The daily Astorian. (Astoria, Or.) 1961-current, October 19, 2018, WEEKEND EDITION, Page 4A, Image 19

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Jones for Astoria mayor
he city of Astoria is poised to
elect only its third mayor in 27
years on Nov. 6, following in
the footsteps of Willis Van Dusen and
Arline LaMear.
Fortunately, voters have two excep-
tional candidates to choose from —
Bruce Jones and Dulcye Taylor.
Both are intelligent, personable, artic-
ulate and highly engaged in the com-
munity. Either would represent the city
very well.
They offer very different qualifica-
tions and personalities, however. And in
Jones, we have the opportunity to select
a proven leader of the highest caliber.
As a Coast Guard officer, Jones rose
through the ranks from officer candidate
school to command Sector Columbia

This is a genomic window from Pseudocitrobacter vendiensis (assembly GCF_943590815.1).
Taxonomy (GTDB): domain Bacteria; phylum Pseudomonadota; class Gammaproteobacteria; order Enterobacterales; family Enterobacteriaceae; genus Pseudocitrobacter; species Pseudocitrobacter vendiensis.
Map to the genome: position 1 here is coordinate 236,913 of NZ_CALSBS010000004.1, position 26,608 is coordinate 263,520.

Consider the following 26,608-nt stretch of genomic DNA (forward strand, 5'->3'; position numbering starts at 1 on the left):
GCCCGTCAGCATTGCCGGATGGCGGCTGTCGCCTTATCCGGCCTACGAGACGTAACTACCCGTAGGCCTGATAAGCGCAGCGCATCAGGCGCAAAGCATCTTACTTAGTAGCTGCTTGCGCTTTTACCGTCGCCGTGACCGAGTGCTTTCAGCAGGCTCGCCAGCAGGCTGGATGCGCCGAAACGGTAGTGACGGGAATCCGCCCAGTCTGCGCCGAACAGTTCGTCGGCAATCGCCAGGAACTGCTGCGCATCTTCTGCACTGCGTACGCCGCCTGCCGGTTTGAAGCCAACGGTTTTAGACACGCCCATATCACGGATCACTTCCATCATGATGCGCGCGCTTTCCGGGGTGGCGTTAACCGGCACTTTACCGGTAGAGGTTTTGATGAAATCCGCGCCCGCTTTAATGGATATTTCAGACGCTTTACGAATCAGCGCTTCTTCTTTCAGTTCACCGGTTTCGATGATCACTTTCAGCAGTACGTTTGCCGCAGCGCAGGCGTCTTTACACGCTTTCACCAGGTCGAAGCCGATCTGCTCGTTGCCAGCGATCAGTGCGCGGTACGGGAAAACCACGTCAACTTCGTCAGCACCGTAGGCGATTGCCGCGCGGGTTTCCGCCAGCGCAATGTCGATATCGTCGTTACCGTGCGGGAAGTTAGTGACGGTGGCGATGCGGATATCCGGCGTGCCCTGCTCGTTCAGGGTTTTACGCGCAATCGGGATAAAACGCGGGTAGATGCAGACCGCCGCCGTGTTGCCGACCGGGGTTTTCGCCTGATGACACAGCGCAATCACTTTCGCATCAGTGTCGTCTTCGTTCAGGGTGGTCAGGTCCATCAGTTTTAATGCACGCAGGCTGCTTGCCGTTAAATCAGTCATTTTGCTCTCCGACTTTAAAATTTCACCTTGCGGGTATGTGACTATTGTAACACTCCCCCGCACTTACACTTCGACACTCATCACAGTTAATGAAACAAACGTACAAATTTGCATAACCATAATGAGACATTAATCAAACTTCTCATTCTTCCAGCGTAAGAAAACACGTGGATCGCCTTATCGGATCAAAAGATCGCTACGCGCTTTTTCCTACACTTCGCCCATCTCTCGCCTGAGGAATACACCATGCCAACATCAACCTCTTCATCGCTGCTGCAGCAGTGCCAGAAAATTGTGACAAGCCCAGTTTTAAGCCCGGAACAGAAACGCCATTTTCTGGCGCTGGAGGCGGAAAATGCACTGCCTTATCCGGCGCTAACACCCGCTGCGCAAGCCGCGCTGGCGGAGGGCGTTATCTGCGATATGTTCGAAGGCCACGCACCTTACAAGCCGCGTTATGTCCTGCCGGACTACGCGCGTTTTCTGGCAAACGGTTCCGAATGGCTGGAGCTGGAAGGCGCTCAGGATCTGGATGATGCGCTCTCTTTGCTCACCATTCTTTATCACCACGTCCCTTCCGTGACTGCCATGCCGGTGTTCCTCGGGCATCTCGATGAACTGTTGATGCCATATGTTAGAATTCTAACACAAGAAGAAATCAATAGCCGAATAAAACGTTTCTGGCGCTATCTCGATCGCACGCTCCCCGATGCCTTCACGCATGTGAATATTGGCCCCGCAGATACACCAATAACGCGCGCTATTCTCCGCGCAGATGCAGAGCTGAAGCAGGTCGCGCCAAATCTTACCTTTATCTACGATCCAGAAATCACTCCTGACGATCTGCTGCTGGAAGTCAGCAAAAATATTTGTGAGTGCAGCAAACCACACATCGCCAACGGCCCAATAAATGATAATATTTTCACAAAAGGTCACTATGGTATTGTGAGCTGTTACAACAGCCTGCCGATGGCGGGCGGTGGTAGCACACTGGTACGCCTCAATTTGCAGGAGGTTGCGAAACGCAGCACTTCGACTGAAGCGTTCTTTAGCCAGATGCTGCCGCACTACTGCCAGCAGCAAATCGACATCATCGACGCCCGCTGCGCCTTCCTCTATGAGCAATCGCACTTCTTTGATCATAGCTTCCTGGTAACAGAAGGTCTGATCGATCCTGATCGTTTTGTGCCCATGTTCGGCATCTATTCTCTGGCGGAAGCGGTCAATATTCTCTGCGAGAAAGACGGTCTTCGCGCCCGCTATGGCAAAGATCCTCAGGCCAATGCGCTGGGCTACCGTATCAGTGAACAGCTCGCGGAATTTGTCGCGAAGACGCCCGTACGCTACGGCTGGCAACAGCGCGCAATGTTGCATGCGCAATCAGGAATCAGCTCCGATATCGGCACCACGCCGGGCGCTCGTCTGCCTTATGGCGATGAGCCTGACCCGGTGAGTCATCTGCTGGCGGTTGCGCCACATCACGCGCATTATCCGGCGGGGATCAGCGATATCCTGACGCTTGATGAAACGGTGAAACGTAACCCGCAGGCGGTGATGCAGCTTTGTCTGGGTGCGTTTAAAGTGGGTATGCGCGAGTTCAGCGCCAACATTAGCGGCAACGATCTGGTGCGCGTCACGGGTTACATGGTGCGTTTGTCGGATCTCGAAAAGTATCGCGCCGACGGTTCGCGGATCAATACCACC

River and serve as chief of strategic
planning for the entire service. One
does not achieve such lofty responsibil-
ity without extraordinary competence,
problem-solving skills and the ability to
collaborate effectively.
The Coast Guard is the largest
employer in our area. Jones understands
the vital economic importance of its oper-
ations to the community. (As an aside, he
knows the service’s decision-making pro-
cesses and may be in a unique position to
help the city compete for the new cutters
to be built in the next few years.)
Most importantly, he commanded Air
Station New Orleans during Hurricane
Katrina in 2005. He has dealt with life-
and-death emergencies, and knows the
importance of preparing for a Cascadia
Subduction Zone earthquake and tsu-
nami. One of the first things he wants to
do is bring key regional players together
for a tabletop exercise to examine sce-
narios and brainstorm solutions.
“I promise we will be better prepared
in four years,” he said.
We are also impressed with the spe-
cific ideas Jones has to address the hous-